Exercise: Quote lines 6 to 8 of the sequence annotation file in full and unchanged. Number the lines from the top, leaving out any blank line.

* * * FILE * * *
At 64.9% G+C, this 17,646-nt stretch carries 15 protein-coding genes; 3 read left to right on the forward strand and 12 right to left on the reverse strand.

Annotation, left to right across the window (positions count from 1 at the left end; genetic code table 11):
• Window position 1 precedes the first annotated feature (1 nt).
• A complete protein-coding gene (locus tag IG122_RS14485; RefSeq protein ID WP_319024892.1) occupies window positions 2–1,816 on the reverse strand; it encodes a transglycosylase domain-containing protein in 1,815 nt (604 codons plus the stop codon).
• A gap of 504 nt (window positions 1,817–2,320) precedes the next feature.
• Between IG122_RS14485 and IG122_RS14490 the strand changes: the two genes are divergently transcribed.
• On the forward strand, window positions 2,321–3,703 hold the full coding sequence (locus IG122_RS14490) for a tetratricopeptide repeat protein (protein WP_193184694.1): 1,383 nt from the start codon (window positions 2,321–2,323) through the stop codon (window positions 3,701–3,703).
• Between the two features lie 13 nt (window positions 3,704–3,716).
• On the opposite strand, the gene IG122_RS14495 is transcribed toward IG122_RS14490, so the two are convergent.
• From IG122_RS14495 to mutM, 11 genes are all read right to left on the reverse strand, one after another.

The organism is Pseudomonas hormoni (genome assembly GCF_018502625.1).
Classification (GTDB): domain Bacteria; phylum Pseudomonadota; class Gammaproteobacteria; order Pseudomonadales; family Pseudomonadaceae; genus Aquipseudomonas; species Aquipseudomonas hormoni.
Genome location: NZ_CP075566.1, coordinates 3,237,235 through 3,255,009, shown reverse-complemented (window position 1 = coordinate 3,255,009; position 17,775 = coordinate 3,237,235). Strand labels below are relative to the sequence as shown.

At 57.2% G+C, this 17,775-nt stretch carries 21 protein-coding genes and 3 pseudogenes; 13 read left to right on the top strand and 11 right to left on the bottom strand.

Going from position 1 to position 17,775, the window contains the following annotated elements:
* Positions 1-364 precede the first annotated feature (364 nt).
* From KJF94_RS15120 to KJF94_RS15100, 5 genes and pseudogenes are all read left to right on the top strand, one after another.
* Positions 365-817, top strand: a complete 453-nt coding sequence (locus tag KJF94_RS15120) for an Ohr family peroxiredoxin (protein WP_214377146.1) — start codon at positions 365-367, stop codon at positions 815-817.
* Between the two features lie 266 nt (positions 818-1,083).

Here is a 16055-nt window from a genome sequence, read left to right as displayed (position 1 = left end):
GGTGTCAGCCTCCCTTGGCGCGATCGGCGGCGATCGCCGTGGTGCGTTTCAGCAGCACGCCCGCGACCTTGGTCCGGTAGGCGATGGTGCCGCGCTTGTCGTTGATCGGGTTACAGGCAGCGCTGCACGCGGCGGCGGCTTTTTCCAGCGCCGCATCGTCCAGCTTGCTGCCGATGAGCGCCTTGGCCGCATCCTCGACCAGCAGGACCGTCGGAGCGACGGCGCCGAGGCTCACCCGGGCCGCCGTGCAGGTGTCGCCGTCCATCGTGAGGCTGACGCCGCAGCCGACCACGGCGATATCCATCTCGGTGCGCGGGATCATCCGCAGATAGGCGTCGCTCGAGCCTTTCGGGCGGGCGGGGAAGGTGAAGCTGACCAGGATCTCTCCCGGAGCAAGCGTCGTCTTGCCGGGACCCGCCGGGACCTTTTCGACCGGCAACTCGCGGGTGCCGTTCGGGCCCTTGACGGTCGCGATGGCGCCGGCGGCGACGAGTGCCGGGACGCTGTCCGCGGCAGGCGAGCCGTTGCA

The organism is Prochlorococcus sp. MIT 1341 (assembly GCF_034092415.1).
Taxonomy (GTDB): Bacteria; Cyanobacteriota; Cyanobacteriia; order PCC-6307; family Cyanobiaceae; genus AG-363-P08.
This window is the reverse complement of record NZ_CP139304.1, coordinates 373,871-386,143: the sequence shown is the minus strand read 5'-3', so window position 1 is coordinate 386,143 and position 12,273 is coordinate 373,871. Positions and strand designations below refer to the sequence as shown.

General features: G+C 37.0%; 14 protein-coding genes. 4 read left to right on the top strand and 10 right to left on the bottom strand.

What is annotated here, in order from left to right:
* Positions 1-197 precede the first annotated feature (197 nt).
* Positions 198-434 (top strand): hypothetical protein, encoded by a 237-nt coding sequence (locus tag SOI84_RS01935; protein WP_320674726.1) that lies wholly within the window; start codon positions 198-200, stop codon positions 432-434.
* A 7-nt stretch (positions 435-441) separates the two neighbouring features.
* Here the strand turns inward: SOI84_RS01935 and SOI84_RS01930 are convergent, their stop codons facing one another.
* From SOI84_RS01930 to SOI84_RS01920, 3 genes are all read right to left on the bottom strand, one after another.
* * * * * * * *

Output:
• Between IG122_RS14485 and IG122_RS14490 the strand changes: the two genes are divergently transcribed.
• On the forward strand, window positions 2,321–3,703 hold the full coding sequence (locus IG122_RS14490) for a tetratricopeptide repeat protein (protein WP_193184694.1): 1,383 nt from the start codon (window positions 2,321–2,323) through the stop codon (window positions 3,701–3,703).
• Between the two features lie 13 nt (window positions 3,704–3,716).